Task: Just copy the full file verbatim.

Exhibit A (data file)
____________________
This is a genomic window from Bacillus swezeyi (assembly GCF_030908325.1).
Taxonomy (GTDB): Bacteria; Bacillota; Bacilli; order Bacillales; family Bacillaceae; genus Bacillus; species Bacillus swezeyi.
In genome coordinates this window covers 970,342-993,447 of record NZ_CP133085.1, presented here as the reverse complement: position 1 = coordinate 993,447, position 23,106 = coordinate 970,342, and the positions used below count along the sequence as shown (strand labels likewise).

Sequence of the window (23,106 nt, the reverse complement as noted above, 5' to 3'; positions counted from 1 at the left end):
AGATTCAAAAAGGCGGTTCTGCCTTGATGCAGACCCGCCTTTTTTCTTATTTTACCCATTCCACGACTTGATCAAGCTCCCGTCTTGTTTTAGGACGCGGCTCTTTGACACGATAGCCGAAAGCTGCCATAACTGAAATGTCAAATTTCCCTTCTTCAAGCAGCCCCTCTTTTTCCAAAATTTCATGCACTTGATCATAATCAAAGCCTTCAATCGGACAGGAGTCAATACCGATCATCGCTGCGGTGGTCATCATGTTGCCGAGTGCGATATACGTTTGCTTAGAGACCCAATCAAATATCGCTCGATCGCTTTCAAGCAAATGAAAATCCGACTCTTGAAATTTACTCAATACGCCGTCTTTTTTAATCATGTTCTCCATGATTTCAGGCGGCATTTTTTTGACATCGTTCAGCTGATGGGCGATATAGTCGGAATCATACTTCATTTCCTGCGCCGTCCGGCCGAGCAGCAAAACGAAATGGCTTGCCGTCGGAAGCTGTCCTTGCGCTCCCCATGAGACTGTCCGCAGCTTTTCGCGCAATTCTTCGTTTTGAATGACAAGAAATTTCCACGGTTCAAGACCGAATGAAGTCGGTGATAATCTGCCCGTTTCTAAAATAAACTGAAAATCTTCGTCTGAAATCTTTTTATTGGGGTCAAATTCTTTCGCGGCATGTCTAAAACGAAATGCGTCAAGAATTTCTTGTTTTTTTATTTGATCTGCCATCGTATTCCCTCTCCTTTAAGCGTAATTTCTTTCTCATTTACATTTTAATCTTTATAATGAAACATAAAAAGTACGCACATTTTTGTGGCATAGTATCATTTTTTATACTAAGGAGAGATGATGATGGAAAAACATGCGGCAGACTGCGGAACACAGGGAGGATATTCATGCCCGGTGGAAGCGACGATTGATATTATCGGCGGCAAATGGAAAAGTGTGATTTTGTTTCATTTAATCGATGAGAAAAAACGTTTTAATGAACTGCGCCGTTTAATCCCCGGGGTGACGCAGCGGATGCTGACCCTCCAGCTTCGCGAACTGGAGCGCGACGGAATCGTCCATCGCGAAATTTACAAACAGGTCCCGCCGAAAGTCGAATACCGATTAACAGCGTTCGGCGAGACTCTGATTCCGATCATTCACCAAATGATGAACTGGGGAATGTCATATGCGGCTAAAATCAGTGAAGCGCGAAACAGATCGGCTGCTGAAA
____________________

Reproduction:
This is a genomic window from Bacillus swezeyi (assembly GCF_030908325.1).
Taxonomy (GTDB): Bacteria; Bacillota; Bacilli; order Bacillales; family Bacillaceae; genus Bacillus; species Bacillus swezeyi.
In genome coordinates this window covers 970,342-993,447 of record NZ_CP133085.1, presented here as the reverse complement: position 1 = coordinate 993,447, position 23,106 = coordinate 970,342, and the positions used below count along the sequence as shown (strand labels likewise).

Sequence of the window (23,106 nt, the reverse complement as noted above, 5' to 3'; positions counted from 1 at the left end):
AGATTCAAAAAGGCGGTTCTGCCTTGATGCAGACCCGCCTTTTTTCTTATTTTACCCATTCCACGACTTGATCAAGCTCCCGTCTTGTTTTAGGACGCGGCTCTTTGACACGATAGCCGAAAGCTGCCATAACTGAAATGTCAAATTTCCCTTCTTCAAGCAGCCCCTCTTTTTCCAAAATTTCATGCACTTGATCATAATCAAAGCCTTCAATCGGACAGGAGTCAATACCGATCATCGCTGCGGTGGTCATCATGTTGCCGAGTGCGATATACGTTTGCTTAGAGACCCAATCAAATATCGCTCGATCGCTTTCAAGCAAATGAAAATCCGACTCTTGAAATTTACTCAATACGCCGTCTTTTTTAATCATGTTCTCCATGATTTCAGGCGGCATTTTTTTGACATCGTTCAGCTGATGGGCGATATAGTCGGAATCATACTTCATTTCCTGCGCCGTCCGGCCGAGCAGCAAAACGAAATGGCTTGCCGTCGGAAGCTGTCCTTGCGCTCCCCATGAGACTGTCCGCAGCTTTTCGCGCAATTCTTCGTTTTGAATGACAAGAAATTTCCACGGTTCAAGACCGAATGAAGTCGGTGATAATCTGCCCGTTTCTAAAATAAACTGAAAATCTTCGTCTGAAATCTTTTTATTGGGGTCAAATTCTTTCGCGGCATGTCTAAAACGAAATGCGTCAAGAATTTCTTGTTTTTTTATTTGATCTGCCATCGTATTCCCTCTCCTTTAAGCGTAATTTCTTTCTCATTTACATTTTAATCTTTATAATGAAACATAAAAAGTACGCACATTTTTGTGGCATAGTATCATTTTTTATACTAAGGAGAGATGATGATGGAAAAACATGCGGCAGACTGCGGAACACAGGGAGGATATTCATGCCCGGTGGAAGCGACGATTGATATTATCGGCGGCAAATGGAAAAGTGTGATTTTGTTTCATTTAATCGATGAGAAAAAACGTTTTAATGAACTGCGCCGTTTAATCCCCGGGGTGACGCAGCGGATGCTGACCCTCCAGCTTCGCGAACTGGAGCGCGACGGAATCGTCCATCGCGAAATTTACAAACAGGTCCCGCCGAAAGTCGAATACCGATTAACAGCGTTCGGCGAGACTCTGATTCCGATCATTCACCAAATGATGAACTGGGGAATGTCATATGCGGCTAAAATCAGTGAAGCGCGAAACAGATCGGCTGCTGAAA